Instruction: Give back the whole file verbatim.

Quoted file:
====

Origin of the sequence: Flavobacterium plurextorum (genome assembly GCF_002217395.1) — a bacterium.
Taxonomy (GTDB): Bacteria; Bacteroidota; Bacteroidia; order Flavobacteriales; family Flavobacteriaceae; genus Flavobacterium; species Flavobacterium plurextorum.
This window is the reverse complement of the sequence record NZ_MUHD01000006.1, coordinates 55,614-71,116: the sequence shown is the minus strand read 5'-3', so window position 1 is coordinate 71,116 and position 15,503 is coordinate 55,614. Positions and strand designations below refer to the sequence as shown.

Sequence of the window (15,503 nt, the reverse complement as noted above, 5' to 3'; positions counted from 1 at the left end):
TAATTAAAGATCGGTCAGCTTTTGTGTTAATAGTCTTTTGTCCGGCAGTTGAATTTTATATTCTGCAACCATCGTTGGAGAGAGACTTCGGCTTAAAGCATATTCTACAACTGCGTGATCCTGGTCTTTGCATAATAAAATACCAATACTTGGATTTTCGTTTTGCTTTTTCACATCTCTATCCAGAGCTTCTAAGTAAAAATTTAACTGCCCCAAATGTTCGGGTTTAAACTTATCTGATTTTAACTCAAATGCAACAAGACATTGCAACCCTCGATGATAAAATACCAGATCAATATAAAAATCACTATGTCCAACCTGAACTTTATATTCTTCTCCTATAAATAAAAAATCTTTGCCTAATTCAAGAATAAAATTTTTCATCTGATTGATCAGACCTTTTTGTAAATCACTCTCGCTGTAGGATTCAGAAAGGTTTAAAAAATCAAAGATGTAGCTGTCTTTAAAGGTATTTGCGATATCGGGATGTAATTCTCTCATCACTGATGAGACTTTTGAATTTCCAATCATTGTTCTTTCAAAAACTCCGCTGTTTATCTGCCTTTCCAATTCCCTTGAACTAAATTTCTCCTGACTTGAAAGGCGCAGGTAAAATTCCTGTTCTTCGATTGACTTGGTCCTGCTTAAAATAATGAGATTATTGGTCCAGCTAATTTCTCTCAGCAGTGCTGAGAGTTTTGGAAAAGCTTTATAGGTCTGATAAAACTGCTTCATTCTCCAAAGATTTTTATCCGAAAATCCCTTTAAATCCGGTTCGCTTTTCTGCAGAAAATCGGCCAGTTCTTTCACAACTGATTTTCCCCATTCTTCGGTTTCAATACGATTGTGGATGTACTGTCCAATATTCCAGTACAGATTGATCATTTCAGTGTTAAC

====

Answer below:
Origin of the sequence: Flavobacterium plurextorum (genome assembly GCF_002217395.1) — a bacterium.
Taxonomy (GTDB): Bacteria; Bacteroidota; Bacteroidia; order Flavobacteriales; family Flavobacteriaceae; genus Flavobacterium; species Flavobacterium plurextorum.
This window is the reverse complement of the sequence record NZ_MUHD01000006.1, coordinates 55,614-71,116: the sequence shown is the minus strand read 5'-3', so window position 1 is coordinate 71,116 and position 15,503 is coordinate 55,614. Positions and strand designations below refer to the sequence as shown.

Sequence of the window (15,503 nt, the reverse complement as noted above, 5' to 3'; positions counted from 1 at the left end):
TAATTAAAGATCGGTCAGCTTTTGTGTTAATAGTCTTTTGTCCGGCAGTTGAATTTTATATTCTGCAACCATCGTTGGAGAGAGACTTCGGCTTAAAGCATATTCTACAACTGCGTGATCCTGGTCTTTGCATAATAAAATACCAATACTTGGATTTTCGTTTTGCTTTTTCACATCTCTATCCAGAGCTTCTAAGTAAAAATTTAACTGCCCCAAATGTTCGGGTTTAAACTTATCTGATTTTAACTCAAATGCAACAAGACATTGCAACCCTCGATGATAAAATACCAGATCAATATAAAAATCACTATGTCCAACCTGAACTTTATATTCTTCTCCTATAAATAAAAAATCTTTGCCTAATTCAAGAATAAAATTTTTCATCTGATTGATCAGACCTTTTTGTAAATCACTCTCGCTGTAGGATTCAGAAAGGTTTAAAAAATCAAAGATGTAGCTGTCTTTAAAGGTATTTGCGATATCGGGATGTAATTCTCTCATCACTGATGAGACTTTTGAATTTCCAATCATTGTTCTTTCAAAAACTCCGCTGTTTATCTGCCTTTCCAATTCCCTTGAACTAAATTTCTCCTGACTTGAAAGGCGCAGGTAAAATTCCTGTTCTTCGATTGACTTGGTCCTGCTTAAAATAATGAGATTATTGGTCCAGCTAATTTCTCTCAGCAGTGCTGAGAGTTTTGGAAAAGCTTTATAGGTCTGATAAAACTGCTTCATTCTCCAAAGATTTTTATCCGAAAATCCCTTTAAATCCGGTTCGCTTTTCTGCAGAAAATCGGCCAGTTCTTTCACAACTGATTTTCCCCATTCTTCGGTTTCAATACGATTGTGGATGTACTGTCCAATATTCCAGTACAGATTGATCATTTCAGTGTTAAC